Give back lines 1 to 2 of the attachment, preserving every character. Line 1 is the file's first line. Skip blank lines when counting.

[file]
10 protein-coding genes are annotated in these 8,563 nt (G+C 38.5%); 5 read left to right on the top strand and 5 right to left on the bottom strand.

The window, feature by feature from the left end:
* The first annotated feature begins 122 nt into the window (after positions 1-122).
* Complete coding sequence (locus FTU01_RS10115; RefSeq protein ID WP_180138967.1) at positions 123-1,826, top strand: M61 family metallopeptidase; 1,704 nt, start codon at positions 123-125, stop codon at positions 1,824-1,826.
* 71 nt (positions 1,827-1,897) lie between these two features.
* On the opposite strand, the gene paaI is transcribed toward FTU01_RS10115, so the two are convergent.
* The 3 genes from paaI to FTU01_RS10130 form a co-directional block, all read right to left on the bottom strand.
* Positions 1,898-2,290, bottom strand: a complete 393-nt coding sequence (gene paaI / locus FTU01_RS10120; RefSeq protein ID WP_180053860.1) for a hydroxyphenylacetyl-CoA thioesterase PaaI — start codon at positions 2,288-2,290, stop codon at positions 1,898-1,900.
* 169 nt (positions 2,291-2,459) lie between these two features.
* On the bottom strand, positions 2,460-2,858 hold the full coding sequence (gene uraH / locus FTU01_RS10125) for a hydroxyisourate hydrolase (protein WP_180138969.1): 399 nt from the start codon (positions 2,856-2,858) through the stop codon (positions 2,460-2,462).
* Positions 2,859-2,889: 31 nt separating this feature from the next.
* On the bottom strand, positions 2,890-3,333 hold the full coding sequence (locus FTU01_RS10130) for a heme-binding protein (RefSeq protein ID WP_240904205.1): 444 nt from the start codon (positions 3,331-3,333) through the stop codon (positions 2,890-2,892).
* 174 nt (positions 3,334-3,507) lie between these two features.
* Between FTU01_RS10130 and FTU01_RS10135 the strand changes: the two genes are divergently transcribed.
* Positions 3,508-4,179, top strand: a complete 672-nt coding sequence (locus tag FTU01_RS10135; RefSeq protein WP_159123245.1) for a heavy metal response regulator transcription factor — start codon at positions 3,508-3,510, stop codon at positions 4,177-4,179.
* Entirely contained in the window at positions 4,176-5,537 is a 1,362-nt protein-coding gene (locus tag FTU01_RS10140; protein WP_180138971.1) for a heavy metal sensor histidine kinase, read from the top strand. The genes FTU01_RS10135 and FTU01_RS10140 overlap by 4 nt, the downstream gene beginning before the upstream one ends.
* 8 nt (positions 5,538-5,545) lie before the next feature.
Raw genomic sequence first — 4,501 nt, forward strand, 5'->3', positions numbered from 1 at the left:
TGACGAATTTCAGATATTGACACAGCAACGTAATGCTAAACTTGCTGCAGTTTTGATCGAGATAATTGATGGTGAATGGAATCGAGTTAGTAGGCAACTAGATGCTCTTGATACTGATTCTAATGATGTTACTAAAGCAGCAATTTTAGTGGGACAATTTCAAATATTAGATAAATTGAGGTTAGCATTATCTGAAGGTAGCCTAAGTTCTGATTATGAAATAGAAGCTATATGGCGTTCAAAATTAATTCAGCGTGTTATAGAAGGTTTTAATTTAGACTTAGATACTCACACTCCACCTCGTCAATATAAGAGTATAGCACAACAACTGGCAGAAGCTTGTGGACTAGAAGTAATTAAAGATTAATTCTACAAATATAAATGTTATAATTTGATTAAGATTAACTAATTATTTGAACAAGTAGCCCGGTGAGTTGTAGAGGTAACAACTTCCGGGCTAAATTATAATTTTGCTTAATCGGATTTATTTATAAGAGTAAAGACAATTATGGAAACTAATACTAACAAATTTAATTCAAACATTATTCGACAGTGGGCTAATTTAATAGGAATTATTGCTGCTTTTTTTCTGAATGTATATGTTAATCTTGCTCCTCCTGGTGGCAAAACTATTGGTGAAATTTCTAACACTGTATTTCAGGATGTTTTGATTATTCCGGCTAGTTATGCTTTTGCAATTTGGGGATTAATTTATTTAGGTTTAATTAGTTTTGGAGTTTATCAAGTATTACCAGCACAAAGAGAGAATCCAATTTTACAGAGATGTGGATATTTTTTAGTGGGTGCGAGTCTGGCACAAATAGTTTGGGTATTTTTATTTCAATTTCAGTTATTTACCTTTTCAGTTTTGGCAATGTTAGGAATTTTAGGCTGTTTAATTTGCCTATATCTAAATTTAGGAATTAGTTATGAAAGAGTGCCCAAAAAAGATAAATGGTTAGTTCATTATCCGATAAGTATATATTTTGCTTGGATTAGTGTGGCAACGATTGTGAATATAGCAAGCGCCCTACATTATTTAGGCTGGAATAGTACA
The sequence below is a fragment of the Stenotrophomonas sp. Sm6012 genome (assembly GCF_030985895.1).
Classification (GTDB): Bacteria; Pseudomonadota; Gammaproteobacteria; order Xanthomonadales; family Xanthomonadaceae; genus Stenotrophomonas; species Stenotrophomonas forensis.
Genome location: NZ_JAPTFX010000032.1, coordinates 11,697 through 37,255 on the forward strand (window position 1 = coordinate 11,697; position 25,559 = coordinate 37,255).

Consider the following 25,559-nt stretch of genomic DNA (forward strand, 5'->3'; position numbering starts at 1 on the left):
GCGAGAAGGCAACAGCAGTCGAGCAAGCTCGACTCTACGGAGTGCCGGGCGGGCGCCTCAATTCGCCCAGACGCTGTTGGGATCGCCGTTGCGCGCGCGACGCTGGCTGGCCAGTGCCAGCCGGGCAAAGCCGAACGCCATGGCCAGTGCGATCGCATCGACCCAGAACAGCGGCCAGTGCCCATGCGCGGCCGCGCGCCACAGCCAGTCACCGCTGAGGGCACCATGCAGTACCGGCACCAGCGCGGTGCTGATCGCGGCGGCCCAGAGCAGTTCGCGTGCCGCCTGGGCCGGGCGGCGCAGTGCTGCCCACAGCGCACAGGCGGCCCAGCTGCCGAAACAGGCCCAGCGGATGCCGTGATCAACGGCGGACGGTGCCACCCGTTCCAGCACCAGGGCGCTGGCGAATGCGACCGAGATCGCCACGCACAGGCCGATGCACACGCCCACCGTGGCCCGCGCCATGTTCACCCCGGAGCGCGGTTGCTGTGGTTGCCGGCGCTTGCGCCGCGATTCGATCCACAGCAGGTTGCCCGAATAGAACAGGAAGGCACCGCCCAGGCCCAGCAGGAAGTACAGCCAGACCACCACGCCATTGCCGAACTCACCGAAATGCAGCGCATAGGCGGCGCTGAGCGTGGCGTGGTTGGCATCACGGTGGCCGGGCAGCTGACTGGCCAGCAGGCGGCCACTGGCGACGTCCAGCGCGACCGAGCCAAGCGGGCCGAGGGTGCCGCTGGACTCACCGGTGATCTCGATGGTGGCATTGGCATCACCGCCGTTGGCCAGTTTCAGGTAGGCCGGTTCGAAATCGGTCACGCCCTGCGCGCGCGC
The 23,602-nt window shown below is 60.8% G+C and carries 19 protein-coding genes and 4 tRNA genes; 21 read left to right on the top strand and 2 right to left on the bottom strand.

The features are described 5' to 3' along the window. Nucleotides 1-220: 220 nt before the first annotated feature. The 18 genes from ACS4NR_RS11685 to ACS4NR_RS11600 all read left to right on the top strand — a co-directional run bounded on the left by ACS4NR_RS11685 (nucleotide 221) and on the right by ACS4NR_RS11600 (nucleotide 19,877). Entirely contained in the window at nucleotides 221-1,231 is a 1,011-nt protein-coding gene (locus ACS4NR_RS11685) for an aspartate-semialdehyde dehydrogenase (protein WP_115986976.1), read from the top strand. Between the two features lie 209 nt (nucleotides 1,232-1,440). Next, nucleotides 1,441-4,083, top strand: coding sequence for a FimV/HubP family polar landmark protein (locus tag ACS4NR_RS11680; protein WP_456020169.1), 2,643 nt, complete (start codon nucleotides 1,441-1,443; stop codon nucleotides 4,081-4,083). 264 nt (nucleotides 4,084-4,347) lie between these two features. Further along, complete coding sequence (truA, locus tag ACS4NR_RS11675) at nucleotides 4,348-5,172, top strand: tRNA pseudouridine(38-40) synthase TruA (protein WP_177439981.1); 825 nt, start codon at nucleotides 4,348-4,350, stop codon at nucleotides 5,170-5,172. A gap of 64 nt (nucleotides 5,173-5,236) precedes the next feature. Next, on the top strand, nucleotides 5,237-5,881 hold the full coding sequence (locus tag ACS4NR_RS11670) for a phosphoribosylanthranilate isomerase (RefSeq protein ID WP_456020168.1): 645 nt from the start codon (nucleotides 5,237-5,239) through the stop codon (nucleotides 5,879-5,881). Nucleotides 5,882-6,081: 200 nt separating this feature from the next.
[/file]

10 protein-coding genes are annotated in these 8,563 nt (G+C 38.5%); 5 read left to right on the top strand and 5 right to left on the bottom strand.

The window, feature by feature from the left end: